Pathology of "crush syndrome": crushed muscle releases intracellular calcium → mitochondrial dysfunction → ATP production dysfunction → lactic acid buildup and sodium/potassium and calcium pump dysfunction (necessary for myocyte integrity) → myocyte death → release of intracellular muscle creatine kinase (CK), muscle enzymes, myoglobin, and various electrolytes, which cause acute tubular necrosis of the kidney.
What you need to know:
Compartment syndrome and crush syndrome cause rhabdomyolysis (muscle cell death) which releases myoglobin into the circulation which is toxic to the tubules of the kidney → acute kidney injury → acute kidney failure.
Following an initial survey of the scene and the ABC's, compartment syndrome is recognized by a thorough inspection or any and all areas of injury. Your suspicion should be raised if the patient has one of the injuries listed above, has a known disorder that predisposes them to bleeding, or has a fracture in the high-risk areas listed above.
Pain is your key symptom: you cannot have compartment syndrome without pain.
This pain will NOT be relieved by keeping the injured area still and can be dramatically more than the initial pain from the injury!
THE 5 Ps: The 5 P's are your guide to the severity and recognition of compartment syndrome.
The more P's present, the more likely this is compartment syndrome. (However, only pain is required to suspect developing compartment syndrome!)
- Pain: dramatically worse with passive stretching!
- Pallor: lack of blood flow turns the area ghostly pale.
- Pulseless: as above.
- Paralysis: nerve compression prevents signal transmission.
- Paresthesia: as above.
The timeline of compartment syndrome is as follows
- Swelling of the tissues makes the area appear firm ⇒
- Pain develops in increasing severity as compared to the initial injury (due to the stretching of sensitive nerves) ⇒
- Pulses disappear as pressure exceeds even that of the large blood vessels ⇒
- Sensation disappears and paresthesias "tingling" begin, as nerves lose the ability to conduct ⇒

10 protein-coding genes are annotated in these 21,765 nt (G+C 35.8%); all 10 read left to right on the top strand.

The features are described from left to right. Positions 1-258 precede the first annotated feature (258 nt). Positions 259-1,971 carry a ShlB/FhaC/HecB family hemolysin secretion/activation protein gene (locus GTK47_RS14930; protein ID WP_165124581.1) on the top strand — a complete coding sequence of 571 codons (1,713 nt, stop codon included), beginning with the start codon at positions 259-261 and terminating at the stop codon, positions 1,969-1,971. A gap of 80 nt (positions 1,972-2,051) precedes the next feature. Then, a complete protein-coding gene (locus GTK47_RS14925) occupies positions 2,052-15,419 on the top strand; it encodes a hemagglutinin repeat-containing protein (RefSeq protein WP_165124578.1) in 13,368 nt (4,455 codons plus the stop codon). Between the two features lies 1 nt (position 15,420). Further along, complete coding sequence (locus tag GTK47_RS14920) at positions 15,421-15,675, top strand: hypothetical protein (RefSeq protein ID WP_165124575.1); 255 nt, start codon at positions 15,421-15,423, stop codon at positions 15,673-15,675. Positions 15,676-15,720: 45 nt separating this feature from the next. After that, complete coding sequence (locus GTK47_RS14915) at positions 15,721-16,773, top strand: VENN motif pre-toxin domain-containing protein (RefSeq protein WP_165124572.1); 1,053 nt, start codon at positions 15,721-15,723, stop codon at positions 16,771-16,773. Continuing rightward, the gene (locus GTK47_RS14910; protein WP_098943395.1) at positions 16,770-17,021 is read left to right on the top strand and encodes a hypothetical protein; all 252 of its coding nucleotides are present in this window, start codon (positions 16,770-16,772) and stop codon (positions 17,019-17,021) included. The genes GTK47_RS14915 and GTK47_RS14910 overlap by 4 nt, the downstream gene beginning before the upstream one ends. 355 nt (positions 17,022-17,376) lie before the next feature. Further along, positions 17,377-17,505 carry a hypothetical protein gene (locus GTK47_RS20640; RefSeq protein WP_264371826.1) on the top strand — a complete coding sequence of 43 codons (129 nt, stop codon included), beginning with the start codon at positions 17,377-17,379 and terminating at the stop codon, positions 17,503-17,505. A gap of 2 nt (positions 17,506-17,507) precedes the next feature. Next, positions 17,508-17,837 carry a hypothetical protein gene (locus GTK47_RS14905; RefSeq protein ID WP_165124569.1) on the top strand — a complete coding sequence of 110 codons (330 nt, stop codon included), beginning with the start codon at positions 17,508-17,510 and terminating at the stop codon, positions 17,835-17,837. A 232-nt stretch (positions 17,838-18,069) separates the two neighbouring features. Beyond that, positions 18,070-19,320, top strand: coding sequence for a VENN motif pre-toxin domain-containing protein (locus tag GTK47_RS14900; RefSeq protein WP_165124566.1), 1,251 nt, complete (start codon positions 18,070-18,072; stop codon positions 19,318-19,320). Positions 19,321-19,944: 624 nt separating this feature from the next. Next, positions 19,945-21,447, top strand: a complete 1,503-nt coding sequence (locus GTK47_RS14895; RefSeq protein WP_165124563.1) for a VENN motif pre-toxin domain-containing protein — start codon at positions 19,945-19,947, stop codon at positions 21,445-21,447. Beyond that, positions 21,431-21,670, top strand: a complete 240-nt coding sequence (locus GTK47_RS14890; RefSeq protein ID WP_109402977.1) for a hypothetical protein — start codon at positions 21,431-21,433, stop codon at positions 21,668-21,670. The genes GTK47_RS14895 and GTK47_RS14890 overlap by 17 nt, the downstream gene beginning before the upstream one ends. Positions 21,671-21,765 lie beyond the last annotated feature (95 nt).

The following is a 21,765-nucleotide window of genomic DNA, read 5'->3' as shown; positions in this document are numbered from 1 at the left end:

- Total paralysis occurs as severe pain prevents movement and muscles lose the ability to contract.
Managing compartment syndrome in the field revolves around supporting, minimizing, and transporting.
SUPPORTING: Provide pain control as your protocols and level of training permits:
- Ice packs and elevation of the limb to the level of the heart are excellent starting points.
- Maximize IV hydration to the safest amount possible; this is one of the only ways to prevent kidney damage from significant rhabdomyolysis and systemic complications from acidosis, which is secondary to lactate production by ischemic tissue. Remember to consider sodium bicarb [SEE ABOVE].
- Back off of IV hydration if shortness of breath or edema of uninjured limbs develops.
- Remove any casts/splints/compression in the area.
- Ensure that the limb is at the level of the heart to minimize swelling.
- If the forearm is involved, ensure the arm is straight!
- Manage any other co-dominant injuries to minimize the chance of complications.
TRANSPORTING: Definitive treatment of compartment syndrome requires measurements of pressure within the limb via specialized tools and rapid surgery to open each compartment to allow the swelling to abate naturally. This process is especially gory and may horrify patients, but otherwise healthy patients tend to heal and recover well with time.
- Transport time is one of the most important prognostic factors in these patients.
- If you suspect compartment syndrome, notify dispatch or the trauma team present in the ED--the minutes you save matter!